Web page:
Women's Devotional Bible
In a small Southern state capital, society seems to automatically bestow status according to profession. Bankers and attorneys, business executives and architects...and, of course, physicians. While others struggle for years to earn the respect of their colleagues, the physician has immediate respect on beginning a practice. Who you are is defined by what you do.
Once, not too long ago, I had this respect. But it has quickly disappeared. For I have clearly become "not one of the group". I don't fit the mold anymore.
The word has been spread. I don't know who started it; it doesn't matter. All my colleagues have heard I am "having a sex change." I am having to discuss it with friends and acquaintances much more often...that is, the ones who are willing to listen.
Some persons handle my disclosures by simply withdrawing. They no longer stop me in the hallway to talk; they avoid my table at lunch. Without openly rejecting me, they have silently done so. I am learning to deal with this rejection. Those who have known the person I appeared to be in the past have the right to disassociate from the person they see me becoming.
Still I find it a new and humbling experience. In many areas of my life, such as scholastic achievements and professional skills, I have become accustomed to success in the traditional sense, as the world defines it.
But while I was enjoying the external success, I experienced constant inner turmoil, knowing the real and gentle person within was unable to find release; unable to experience life as... herself.
What now? All has turned upside down. Soon I will be faced with demands that will require me to leave my position of security. Perhaps later, some external success will return to my new life; but it is certainly vanishing now. And yet my inner life is becoming orderly and peaceful. My Lord, through His holy spirit, is bringing me peace through the rough months of transition.
God does not view success as men do. Throughout the Bible we are reminded that He looks at our hearts rather than our degrees, neighborhoods, or bank accounts.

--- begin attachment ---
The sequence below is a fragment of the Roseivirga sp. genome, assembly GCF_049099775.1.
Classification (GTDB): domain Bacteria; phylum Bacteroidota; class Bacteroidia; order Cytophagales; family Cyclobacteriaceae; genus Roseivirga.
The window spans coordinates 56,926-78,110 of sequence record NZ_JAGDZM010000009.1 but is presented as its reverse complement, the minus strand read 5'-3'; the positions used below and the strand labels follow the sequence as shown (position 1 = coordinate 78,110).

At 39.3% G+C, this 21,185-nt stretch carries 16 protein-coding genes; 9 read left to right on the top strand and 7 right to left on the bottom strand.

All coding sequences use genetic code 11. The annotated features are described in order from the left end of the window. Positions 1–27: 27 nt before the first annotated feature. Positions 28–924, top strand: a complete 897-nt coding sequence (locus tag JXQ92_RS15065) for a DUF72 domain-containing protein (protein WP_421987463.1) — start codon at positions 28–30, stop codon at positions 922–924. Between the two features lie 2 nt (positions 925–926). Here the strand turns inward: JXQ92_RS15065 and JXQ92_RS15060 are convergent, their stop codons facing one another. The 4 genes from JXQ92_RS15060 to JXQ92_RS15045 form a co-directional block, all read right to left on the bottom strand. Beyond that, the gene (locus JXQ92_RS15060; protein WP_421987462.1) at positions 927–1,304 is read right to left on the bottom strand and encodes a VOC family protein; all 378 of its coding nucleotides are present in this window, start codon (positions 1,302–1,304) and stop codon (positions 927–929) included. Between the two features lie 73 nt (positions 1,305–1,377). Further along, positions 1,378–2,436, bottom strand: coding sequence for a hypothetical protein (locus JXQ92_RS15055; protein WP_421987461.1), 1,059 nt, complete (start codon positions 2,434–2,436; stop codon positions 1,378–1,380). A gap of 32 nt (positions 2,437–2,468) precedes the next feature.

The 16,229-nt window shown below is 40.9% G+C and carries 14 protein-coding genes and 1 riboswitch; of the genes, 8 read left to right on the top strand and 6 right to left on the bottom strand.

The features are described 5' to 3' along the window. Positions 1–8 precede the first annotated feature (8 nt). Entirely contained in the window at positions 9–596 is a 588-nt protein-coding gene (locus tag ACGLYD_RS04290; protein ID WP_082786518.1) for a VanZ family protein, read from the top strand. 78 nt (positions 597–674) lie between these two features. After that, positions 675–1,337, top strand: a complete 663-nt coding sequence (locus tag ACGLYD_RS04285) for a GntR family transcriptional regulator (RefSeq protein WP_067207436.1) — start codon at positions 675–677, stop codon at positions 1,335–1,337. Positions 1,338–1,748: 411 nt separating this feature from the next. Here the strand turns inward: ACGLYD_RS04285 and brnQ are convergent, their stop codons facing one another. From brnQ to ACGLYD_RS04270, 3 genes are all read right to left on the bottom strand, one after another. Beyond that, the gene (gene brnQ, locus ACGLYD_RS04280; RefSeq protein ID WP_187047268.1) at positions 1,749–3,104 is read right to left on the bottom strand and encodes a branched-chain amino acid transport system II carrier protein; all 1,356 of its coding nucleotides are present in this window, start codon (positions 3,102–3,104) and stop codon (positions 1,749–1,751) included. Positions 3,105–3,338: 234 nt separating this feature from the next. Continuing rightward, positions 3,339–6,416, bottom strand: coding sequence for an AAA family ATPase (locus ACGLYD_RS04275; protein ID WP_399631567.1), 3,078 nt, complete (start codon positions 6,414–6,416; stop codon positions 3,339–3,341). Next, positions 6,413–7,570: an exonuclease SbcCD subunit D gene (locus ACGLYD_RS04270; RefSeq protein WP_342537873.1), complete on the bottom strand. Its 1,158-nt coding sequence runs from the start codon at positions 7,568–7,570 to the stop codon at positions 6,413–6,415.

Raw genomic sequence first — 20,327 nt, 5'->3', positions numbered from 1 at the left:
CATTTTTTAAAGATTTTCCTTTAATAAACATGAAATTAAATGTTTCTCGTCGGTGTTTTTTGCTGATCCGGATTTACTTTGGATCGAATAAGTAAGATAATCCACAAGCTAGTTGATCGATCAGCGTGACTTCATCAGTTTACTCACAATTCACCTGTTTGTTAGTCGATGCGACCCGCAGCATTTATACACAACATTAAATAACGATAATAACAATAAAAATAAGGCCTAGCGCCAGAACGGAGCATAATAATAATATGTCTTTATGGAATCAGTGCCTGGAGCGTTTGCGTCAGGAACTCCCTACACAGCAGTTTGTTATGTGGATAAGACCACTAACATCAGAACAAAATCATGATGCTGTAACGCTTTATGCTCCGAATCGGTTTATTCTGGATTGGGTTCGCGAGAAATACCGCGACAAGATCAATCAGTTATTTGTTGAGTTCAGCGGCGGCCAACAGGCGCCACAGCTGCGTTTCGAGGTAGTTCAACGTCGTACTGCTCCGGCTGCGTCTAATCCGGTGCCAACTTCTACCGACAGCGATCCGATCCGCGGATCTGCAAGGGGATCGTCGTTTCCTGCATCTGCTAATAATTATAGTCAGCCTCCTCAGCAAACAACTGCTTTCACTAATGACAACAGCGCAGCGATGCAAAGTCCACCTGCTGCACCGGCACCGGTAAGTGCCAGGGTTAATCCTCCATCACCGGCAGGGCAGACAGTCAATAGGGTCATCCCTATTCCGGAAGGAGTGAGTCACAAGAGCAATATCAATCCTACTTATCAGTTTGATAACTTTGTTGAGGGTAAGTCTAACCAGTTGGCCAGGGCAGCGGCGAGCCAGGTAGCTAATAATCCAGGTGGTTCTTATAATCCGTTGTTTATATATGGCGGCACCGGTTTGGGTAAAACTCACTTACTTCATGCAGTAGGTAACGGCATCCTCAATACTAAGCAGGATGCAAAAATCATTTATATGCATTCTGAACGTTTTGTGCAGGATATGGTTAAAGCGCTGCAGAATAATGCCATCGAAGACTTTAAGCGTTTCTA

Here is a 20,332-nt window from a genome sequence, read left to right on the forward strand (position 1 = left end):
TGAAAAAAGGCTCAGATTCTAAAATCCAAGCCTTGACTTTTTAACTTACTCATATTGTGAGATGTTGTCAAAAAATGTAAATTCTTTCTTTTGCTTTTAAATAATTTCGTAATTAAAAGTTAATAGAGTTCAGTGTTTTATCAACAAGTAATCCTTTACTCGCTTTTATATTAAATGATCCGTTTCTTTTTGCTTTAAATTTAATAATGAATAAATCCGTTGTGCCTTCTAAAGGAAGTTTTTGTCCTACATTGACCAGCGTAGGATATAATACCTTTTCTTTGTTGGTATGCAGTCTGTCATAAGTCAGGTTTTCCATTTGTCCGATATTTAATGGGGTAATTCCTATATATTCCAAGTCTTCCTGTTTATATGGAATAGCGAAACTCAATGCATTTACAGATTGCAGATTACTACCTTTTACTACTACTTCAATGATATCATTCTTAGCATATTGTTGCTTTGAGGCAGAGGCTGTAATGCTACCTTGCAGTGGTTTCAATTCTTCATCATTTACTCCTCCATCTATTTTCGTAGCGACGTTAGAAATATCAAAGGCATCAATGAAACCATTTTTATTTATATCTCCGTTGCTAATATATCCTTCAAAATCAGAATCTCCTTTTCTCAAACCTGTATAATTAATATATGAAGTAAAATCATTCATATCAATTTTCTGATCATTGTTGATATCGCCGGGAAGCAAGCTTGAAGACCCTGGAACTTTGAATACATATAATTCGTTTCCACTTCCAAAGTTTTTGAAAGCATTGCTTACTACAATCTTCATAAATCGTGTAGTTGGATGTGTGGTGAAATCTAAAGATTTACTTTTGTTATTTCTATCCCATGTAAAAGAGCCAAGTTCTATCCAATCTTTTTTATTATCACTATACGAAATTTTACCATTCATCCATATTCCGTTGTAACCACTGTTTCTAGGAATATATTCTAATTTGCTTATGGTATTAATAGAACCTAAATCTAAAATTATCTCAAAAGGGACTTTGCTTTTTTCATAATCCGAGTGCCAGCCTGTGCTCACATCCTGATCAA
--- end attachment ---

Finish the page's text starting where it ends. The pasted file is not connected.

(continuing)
Accounts of victory in the face of rejection abound in Scripture. Consider the personal and family losses sustained by Job; the scorn and rejection of Hosea by his wife; and the imprisonment of Jeremiah. King David experienced rejection from his wife Michal. When the Ark of the Covenant was returned to Jerusalem, David led the parade with dancing and shouting. His wife considered this unbecoming for a man of his position, and she "despised him in her heart". [2 Samuel 6:16]
Paul gave up a career full of great promise as a Pharisee in order to humble himself before Jesus. He endured prison, beatings, stonings, ridicule, physical infirmity, and ultimately execution. He prayed for deliverance from his difficulties; and the Lord responded in this way: "My grace is sufficient for you, for my power is made perfect in weakness." Paul concluded, "That is why, for Christ's sake, I delight in weaknesses, in insults, in hardships, in persecutions, in difficulties. For when I am weak, then I am strong." [2 Corinthians 12:9-10]
Jesus experienced rejection so much more profound than I will ever know. He associated himself with sinners and common people, declining the status with the Jewish community which could have been His. His brilliant teaching could have established Him, in time, as a leading rabbi. Imagine the Jews saying, "How could he throw away such a promising career?"
But He chose to live in harmony with His nature: to love and minister to all persons. The poor, outcasts, lepers, the "street people"... these needed Him, and they knew it. The affluent Sadducees and Pharisees thought He was sinful to visit and sit down to eat with "sinners". But He replied, "It is not the healthy who need a doctor, but the sick." [Matthew 9:12]
My Lord has allowed me to experience the rejection of men. My intellect and my skills will not be enough to sustain me through the next few months and years. I know now, I must depend on Him for all things. Only He is constant in his love. Only He will never let me down. I can go to Him with humility now. I have hurts and deep wounds; so does He. As the song says,
And Jesus said, "Come to the water; stand by my side.
I know you are thirsty. You won't be denied.
I felt every teardrop, when in darkness you cried.
And I strove to remind you, that for those tears I died."
His blood...His agony and death... and His glorious triumph over it all are more real to me now than they have ever been. And my willingness to share what He has done for me is greater than ever. I finally have a testimony. In the past I felt vaguely uncomfortable around persons who said, "The Lord got me through such a trial," because I couldn't relate to them. I had had no such trials of my own. But now I have. And He is more than able to sustain me.
In my new found weakness I can finally feel His strength.
And there will come a time when I am strengthened enough to minister to those who have hurt as I have. One who has experienced the same rejection can be a source of strength and support. If I can know I helped someone navigate this course, it will all be worthwhile.